Kings of collection: The top 10 retailers redefining delivery

Collectively, UK ecommerce spending rose by 11% to £114bn in 2015, and speed and convenience of delivery played a defining role in which retailers benefitted most from this growth. Retail Connections polled 1,000 UK shoppers to find out which retailers are getting their fulfilment strategy right.

Interestingly, none of the retailers mentioned are e-commerce only; missing from the list are big pure-play brands like Amazon and ASOS. But with half of UK customer (58%) say that click-and-collect encourages them to visit stores more frequently, it is perhaps not surprising that shoppers prefer retailers investing in this strategy.

In the second part of our top 10 retail fulfilment countdown, we’ve analysed the top three retailer delivery services – as voted by the customer – and reveal why their strategies are rethinking delivery. Missed numbers 10-4?  You can catch up here.

3.  M&S

  • 2% of sales are online
  • More than half of online orders are collected in-store
  • Free in-store collection to 100 of its Simply Food outlets in travel locations

M&S, suffered problems with its website and distribution centre in 2014 and, as a result, Christmas 2014-15 saw a drop in online sales of nearly six percent at a time when the industry more widely viewed e-commerce as the future of retail. Looking at these problems the company redefined its strategy, emphasising the convenience of click and collect across all stores.

Aligned with this, M&S is revamping its delivery, warehouses and packaging as a part of its ‘unique Plan A’. Working with Accenture, DPD Express Parcel Delivery and Woodway packaging, it is rethinking how to design and operate stores, warehouses and transport fleets in the UK and Republic of Ireland to increase efficiency and reduce waste by more than a third.

2.  Next

  • Extended next day delivery cut off to 12am in 2015
  • 9% of orders placed between 10pm and midnight
  • NEXT Directory (online and catalogue) represents 40% of total sales
  • Over the last ten years, NEXT Directory’s sales have grown by more than 150%

Next is a delivery pioneer; in 1993 it launched a unique strategy of “One Brand; Two Ways of Shopping”, bringing together retail and home shopping formats. Then, in 1999 it announced the availability of shopping on the internet, following it up with next day delivery in 2000. By 2013, Next was trading online in more than 70 countries worldwide.

Most recently, Next announced it was extending next delivery next day deadline to midnight and will guarantee a 2 hour window of delivery. This strategy is a real differentiator for the retailer, with its closest competitors only guaranteeing orders to 10pm, and is part of the reason it rates so highly with shoppers.

Next’s ecommerce growth has also reaped benefits for its store offering. Through efficient stock management and customer service opportunities (such as handling Directory collections and returns in-store) the Group has been able to successfully develop both parts of the business. Looking ahead, it is developing next day delivery service in Europe based on the UK delivery infrastructure – first in Germany, France, and Ireland. Following encouraging sales, Next will extend this service to other close European countries.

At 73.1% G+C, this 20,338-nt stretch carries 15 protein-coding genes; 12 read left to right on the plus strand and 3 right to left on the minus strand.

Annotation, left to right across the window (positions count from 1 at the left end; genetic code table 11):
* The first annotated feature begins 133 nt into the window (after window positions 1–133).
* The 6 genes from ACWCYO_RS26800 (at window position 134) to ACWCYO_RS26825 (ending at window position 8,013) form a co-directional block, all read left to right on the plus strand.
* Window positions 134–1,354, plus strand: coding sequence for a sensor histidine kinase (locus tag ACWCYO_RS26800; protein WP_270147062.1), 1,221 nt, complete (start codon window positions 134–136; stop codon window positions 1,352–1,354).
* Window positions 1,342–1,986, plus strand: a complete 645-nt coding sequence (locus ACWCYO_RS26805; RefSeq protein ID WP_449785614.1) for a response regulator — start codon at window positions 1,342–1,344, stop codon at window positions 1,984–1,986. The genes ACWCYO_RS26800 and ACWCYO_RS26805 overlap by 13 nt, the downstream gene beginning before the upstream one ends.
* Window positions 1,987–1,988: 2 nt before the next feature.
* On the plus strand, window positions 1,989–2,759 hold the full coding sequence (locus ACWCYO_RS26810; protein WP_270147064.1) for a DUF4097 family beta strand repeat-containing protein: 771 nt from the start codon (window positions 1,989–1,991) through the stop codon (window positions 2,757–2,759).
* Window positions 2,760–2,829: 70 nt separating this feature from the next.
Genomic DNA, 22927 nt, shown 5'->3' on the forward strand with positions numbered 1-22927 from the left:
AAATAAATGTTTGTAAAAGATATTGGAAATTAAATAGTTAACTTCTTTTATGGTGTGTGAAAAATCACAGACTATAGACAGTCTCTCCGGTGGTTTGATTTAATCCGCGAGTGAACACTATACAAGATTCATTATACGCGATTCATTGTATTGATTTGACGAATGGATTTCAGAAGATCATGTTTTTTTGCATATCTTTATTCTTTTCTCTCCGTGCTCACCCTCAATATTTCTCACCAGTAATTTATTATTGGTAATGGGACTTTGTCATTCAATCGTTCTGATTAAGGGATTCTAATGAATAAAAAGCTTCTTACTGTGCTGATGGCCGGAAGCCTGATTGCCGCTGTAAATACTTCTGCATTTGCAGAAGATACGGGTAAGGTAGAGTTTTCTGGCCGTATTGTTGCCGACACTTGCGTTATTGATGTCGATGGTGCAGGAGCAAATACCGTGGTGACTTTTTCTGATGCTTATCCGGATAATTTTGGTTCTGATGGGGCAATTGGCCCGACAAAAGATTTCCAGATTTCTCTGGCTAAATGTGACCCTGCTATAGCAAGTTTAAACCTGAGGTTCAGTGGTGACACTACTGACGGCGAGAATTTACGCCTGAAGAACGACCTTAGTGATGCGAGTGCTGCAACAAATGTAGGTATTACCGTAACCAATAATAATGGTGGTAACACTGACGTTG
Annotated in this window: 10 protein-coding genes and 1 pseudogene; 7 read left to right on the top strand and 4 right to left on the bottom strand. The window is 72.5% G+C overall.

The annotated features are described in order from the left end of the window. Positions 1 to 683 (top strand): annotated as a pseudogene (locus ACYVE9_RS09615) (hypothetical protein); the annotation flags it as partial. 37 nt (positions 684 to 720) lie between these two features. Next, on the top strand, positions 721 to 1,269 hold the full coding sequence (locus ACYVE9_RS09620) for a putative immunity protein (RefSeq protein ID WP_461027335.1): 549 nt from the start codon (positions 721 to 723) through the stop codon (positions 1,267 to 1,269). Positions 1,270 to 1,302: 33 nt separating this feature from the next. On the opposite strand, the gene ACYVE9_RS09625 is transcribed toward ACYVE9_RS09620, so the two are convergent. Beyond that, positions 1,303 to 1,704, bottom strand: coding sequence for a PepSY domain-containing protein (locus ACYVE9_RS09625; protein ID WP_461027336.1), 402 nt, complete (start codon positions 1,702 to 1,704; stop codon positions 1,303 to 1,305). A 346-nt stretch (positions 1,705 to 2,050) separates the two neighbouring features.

1.  John Lewis

  • Recently extended delivery to 7-days
  • 36% of total sales were online in 2015 (32% in 2014)
  • 56% of online sales fulfilled via click-and-collect over Christmas 2015
  • 60% of customer pick-ups are via Waitrose

As part of a near pre-tax profit announcement, John Lewis revealed that delivery is at the forefront of the plan to drive profit recovery. In 2016, the department store chain is moving its services to 7-day delivery, driven by the “need to reflect how and when our customers are shopping with us”. In the words of Managing Director, Andy Street, “customers increasingly want flexible shopping and delivery times”.

In response to customer demands for omnichannel retailing, the department store has undergone a rigorous review of personnel, systems and infrastructure. For example, merchandising now work closely with operations to localise products and stock replenishment passes direct from delivery to shop floor – bypassing the outdated stock room scenario.

John Lewis believes its success stems from drawing on a single stock pool for both store and ecommerce fulfilment channels with different product types held in each of 8 DCs in different locations. As a result, the largest site, Magna Park, handles 75,000-85,000 orders a day for delivery direct to customers or to store for collection, as well as the orders replenishing its estate of 43 stores. At peak periods, including Black Friday, 180,000 customer orders are processed each day.

In July 2015 John Lewis announced it would start charging for click and collect orders under £30, which currently account for less than 18% of all orders. With other retailers including Tesco following suit, it will be interesting to see if the charge, a nominal £2, impacts fulfilment satisfaction. The retailer’s statement made it clear that it will help make the service “more sustainable. At the moment, huge costs are [being incurred], not just for the retailers, but also all these logistics companies”.

So there we have it – do you agree with the top 10? Share your views with us on Twitter, @FWRetailConnect.

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